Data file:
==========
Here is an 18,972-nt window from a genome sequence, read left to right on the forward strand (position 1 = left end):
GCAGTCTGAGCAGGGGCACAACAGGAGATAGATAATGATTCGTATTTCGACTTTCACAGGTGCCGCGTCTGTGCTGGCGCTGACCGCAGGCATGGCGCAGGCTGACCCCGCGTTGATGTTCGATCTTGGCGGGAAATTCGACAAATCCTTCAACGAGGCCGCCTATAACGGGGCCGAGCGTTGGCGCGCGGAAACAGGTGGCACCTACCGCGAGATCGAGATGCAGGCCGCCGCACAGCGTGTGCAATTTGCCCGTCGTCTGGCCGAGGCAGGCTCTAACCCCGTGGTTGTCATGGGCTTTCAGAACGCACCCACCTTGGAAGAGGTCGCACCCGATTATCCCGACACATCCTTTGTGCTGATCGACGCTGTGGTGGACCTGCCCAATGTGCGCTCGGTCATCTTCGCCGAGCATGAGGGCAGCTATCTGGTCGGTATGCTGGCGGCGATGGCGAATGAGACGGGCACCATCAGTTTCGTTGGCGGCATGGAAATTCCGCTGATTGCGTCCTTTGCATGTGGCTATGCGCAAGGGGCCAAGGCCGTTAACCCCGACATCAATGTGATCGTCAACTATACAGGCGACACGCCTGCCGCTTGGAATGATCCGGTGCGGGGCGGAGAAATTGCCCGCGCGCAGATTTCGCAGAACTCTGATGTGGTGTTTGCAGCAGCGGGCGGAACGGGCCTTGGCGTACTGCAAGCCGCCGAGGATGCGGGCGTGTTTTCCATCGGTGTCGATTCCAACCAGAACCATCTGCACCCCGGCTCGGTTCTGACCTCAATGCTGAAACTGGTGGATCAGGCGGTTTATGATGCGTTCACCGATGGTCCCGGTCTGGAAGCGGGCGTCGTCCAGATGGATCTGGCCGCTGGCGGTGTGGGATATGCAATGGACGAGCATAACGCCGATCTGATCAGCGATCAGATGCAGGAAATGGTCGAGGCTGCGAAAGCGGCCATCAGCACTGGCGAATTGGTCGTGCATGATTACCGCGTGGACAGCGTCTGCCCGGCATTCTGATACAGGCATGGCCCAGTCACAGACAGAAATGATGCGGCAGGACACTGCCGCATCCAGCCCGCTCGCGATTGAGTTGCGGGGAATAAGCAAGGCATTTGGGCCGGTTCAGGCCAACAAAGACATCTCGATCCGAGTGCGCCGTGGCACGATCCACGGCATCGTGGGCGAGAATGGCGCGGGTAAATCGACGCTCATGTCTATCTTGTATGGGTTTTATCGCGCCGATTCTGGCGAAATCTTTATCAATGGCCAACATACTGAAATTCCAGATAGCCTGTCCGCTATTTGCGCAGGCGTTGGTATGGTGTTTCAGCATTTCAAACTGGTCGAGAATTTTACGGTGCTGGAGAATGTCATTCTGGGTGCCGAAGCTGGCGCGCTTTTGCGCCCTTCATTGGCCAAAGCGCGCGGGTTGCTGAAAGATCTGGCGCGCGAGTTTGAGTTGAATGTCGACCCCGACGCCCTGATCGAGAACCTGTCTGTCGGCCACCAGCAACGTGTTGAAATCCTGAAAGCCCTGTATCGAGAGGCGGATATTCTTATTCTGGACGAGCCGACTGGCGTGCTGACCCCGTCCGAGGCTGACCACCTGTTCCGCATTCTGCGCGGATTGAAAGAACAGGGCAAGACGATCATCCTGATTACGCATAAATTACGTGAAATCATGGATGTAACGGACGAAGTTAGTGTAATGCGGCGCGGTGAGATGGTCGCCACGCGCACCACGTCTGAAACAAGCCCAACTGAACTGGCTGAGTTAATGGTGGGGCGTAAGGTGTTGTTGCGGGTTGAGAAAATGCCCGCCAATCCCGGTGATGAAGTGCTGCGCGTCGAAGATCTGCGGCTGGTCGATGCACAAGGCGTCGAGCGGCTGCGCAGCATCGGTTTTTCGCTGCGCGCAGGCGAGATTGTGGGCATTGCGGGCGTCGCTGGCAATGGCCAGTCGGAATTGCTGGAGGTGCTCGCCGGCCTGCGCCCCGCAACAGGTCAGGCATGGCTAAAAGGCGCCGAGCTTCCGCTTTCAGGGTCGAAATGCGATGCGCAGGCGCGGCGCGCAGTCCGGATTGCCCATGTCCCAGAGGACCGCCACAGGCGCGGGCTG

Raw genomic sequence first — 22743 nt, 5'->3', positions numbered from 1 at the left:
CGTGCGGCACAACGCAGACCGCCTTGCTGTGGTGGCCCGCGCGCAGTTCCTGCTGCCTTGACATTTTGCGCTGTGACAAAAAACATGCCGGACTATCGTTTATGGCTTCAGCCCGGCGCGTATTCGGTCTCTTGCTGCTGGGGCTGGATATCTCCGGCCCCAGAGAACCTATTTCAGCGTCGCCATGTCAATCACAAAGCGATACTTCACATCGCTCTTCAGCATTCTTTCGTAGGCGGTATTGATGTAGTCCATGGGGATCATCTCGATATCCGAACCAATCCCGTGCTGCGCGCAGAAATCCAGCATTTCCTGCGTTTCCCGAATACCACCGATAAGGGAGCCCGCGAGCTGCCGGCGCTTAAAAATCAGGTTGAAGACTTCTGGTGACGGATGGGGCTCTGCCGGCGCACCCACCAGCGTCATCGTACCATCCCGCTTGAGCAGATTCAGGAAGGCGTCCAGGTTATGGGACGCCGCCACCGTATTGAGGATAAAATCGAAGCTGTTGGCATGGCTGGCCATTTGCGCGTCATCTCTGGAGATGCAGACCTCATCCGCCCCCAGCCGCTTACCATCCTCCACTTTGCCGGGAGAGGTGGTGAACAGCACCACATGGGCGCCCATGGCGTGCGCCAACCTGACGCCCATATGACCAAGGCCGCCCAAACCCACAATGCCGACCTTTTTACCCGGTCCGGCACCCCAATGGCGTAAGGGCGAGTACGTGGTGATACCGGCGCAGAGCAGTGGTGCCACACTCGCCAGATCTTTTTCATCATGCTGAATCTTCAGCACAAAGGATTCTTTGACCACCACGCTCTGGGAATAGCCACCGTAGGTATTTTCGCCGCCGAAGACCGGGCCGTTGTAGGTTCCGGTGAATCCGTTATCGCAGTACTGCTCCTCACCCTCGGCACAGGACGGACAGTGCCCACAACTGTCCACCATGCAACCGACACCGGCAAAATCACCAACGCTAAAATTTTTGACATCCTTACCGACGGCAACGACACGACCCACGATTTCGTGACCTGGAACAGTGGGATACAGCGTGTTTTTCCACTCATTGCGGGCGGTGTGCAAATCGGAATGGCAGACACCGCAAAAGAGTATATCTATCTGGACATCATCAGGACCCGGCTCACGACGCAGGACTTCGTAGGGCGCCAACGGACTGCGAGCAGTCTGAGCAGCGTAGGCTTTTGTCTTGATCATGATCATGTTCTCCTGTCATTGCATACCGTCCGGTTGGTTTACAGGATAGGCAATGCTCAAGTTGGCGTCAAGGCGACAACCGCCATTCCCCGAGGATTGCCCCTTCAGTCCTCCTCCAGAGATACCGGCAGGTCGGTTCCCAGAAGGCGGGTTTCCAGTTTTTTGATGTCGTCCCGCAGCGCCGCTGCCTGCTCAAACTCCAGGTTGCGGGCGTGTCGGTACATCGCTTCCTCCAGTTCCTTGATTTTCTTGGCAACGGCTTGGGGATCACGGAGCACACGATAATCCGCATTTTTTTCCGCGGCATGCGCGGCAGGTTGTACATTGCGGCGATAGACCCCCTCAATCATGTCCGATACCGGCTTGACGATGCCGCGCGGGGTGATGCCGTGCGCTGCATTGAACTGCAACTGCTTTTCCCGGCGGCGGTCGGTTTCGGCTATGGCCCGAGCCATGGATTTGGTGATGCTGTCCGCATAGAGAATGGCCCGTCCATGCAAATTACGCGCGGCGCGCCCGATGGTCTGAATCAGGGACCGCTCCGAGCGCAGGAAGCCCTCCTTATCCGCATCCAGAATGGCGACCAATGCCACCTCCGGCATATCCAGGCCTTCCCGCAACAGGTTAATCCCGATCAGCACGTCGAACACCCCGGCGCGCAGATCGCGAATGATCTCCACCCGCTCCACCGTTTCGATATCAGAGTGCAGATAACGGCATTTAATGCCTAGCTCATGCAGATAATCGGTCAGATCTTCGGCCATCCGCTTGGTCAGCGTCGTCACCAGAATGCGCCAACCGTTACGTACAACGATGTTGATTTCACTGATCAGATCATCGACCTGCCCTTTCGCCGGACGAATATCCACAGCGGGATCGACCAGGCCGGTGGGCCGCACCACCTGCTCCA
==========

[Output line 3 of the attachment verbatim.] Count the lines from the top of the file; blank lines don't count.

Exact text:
Raw genomic sequence first — 22743 nt, 5'->3', positions numbered from 1 at the left: